In the most general sense, a base layer is a piece of clothing that is worn against the skin. So a base layer can be a tee shirt, a long sleeve shirt, or leggings on the bottom. For the purposes of this article, when we say base layer, we mean the top you will hike in.
How do I select base layers for climbing Kilimanjaro?
A base layer is integral to staying comfortable on the mountain. They come in all shapes and sizes. For Kilimanjaro, you should bring three (or more) for your climb. This is what our gear list includes for shirts:
3 – Long Sleeve Shirt
1 – Short Sleeve Shirt
The purpose of the hiking shirt is threefold – to protect the body, to provide warmth, and most importantly, to keep the body dry by wicking moisture away from the skin.
Base layers are a very significant part of your gear because they are in direct contact with your body. It needs to function well and feel comfortable through changing outdoor conditions. A poor choice of base layer can lead to chaffing or rubbing. Even worse, it can lead to hypothermia if you have a fabric that won’t insulate.
Base Layer Material
So let’s first discuss what types of fabrics you should look for. The most common materials for a baselayer are polyester/polyester blends and merino wool.
Polyester and polyester blends are synthetic base layers. These fabrics are known for their excellent moisture-wicking abilities. The fibers have hydrophobic qualities, making them water-repellent, and they also dry very fast. Polyester fibers are lightweight, strong and durable. They have excellent wear and abrasion resistance. Finally, polyester shirts are very affordable depending on the brand.
Merino wool is a fine, soft wool that is warm and handles moisture well. It is not like regular wool that can be scratchy and uncomfortable. Merino wool is an ideal fabric for hiking shirts because it’s highly breathable, insulates even when wet, dries quickly, and is naturally odor-resistant. The downside is that it is expensive. The smaller the diameter of the wool fiber, the softer it is and the higher the price.
Cotton is a no-no when it comes to hiking clothes. It is super absorbent but dries very slowly, making it unsuitable for use in an outdoor environment. Cotton does not fulfill the fundamental role of a baselayer. It absorbs the moisture from the body, but does not transfer it. Therefore it does not have insulating properties when wet. Instead it holds the moisture in its fibers, against the user’s skin. Wearing cotton will make you colder because of the constant contact with your own sweat.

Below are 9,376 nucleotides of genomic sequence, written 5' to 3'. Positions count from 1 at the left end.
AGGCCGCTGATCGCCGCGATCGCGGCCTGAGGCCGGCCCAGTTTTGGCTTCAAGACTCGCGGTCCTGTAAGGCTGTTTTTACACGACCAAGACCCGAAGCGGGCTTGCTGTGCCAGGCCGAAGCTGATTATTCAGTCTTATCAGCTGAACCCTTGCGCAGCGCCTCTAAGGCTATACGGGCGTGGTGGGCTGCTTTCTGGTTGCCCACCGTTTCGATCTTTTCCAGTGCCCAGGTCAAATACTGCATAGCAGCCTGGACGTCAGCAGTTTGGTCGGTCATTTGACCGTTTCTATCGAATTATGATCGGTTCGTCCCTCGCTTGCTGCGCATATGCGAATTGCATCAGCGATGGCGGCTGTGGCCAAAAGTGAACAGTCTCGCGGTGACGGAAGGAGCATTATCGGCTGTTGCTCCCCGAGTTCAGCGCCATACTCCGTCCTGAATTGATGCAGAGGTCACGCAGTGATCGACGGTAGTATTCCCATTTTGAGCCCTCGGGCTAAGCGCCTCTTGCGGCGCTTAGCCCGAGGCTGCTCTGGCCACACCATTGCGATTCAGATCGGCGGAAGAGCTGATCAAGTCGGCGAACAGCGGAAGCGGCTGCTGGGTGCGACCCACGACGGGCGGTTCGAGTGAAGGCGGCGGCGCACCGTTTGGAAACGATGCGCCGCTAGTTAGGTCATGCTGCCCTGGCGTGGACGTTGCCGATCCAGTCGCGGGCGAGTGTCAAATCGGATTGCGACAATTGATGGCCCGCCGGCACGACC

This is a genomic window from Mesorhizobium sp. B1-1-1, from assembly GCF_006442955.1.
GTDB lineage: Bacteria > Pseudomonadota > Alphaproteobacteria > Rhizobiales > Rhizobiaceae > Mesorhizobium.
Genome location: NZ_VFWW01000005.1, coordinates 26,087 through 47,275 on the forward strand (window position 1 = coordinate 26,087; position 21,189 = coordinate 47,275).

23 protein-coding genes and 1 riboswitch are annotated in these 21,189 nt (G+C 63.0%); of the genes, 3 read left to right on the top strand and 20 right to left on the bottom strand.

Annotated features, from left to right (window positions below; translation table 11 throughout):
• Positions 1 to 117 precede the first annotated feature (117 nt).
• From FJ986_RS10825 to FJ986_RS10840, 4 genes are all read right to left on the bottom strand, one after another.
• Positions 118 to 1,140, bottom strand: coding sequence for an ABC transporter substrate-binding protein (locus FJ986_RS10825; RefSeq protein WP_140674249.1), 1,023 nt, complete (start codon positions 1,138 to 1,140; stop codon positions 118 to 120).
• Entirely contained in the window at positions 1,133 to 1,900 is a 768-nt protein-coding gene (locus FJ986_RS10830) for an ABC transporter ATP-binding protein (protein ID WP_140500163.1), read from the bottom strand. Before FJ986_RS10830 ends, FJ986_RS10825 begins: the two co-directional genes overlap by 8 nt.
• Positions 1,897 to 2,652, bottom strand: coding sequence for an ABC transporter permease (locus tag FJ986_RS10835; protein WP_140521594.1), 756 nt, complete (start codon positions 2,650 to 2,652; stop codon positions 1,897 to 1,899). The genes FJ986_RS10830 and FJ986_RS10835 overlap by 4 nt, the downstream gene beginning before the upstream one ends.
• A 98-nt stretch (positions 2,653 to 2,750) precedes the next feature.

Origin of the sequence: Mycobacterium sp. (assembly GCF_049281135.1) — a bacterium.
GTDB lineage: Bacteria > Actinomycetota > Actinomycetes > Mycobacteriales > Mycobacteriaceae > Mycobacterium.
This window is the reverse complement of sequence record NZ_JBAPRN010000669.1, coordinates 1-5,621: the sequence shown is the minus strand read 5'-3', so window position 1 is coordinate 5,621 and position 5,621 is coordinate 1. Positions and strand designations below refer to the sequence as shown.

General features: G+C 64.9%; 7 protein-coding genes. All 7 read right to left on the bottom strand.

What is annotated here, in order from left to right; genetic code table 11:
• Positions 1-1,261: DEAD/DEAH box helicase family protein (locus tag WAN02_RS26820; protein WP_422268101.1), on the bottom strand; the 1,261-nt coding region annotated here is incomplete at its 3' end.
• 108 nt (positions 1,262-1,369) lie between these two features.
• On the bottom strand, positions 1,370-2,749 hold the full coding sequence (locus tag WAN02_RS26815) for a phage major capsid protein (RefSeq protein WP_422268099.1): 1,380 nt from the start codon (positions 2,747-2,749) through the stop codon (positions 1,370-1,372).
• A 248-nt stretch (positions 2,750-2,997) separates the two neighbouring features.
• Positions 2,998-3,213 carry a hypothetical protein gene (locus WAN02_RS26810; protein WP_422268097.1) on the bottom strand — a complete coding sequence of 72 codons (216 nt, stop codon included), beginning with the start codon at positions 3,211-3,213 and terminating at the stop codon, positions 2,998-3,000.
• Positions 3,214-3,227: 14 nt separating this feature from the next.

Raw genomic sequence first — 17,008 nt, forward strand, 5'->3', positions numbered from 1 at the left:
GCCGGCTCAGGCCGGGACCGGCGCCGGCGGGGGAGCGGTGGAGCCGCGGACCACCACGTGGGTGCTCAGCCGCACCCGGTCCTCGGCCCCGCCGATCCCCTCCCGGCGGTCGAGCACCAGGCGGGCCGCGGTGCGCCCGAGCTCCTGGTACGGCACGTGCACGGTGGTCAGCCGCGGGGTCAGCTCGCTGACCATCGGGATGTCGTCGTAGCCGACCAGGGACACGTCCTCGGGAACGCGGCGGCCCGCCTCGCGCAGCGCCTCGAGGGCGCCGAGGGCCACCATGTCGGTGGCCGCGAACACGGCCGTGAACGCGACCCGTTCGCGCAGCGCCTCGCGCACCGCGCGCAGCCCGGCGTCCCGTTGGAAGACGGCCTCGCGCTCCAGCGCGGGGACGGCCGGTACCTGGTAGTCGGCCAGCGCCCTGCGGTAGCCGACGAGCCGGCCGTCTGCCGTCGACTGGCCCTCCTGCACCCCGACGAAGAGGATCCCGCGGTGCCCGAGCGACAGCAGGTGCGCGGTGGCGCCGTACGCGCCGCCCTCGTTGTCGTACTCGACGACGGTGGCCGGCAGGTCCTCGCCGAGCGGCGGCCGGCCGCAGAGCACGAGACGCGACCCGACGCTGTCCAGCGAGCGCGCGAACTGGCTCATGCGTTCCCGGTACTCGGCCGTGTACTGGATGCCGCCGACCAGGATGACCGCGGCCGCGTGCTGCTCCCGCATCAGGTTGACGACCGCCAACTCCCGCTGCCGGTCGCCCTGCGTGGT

Base Layer Weight
Base layers come in different weights, or thicknesses: lightweight, midweight, heavyweight, and expedition weight. Each will provide different levels of insulation and moisture wicking. As a rule, the thinner the fabric, the better it wicks and the faster it dries. Most people will prefer a light layer because of this, even if it is not as warm. And that’s what we would recommend for climbing Kilimanjaro – lightweight base layers.
Lightweight base layers also have more versatility than medium, heavy, and expedition weight clothing. It is far better to have lightweight base layers that are comfortable to wear in warm weather, that you can add layers to when it gets cold, than to have heavyweight base layers that are too hot for day to day trekking.
Base Layer Features
Some common types of base layer tops are crew necks, quarter and half zips and hooded shirts. Though crew necks are pretty standard and will certainly work on the mountain, we do believe that quarter zips, half zips, and hooded shirts have real advantages. Quarter zips and half zips allow you to regulate your temperature by zipping up or down depending on the conditions. Hooded shirts offer the additional benefit of covering the head and neck.
Currently in style are “monkey thumbs” – a hole in the sleeve meant for the thumb. These sleeves are cut longer to allow for this and usually extend to the knuckles.
As a general rule, it’s better to be covered. It’s not the best idea to climb Kilimanjaro wearing a tank top, sleeveless shirt, or sport bra and shorts. Being covered protects the body from the sun and weather. That is why we have one short sleeve tee on our gear list but multiple long sleeve tees. You could certainly get by without a short sleeve tee and have more long sleeve tops instead.
Ideally, a base layer top should cover your body as much much as possible. It should be long enough to tuck it in your pants and should fit closely by design. A loose base layer does not work as well. The fabric needs to lay against the skin in order to pick up moisture.
You can find all your outdoor gear at these preferred retailers: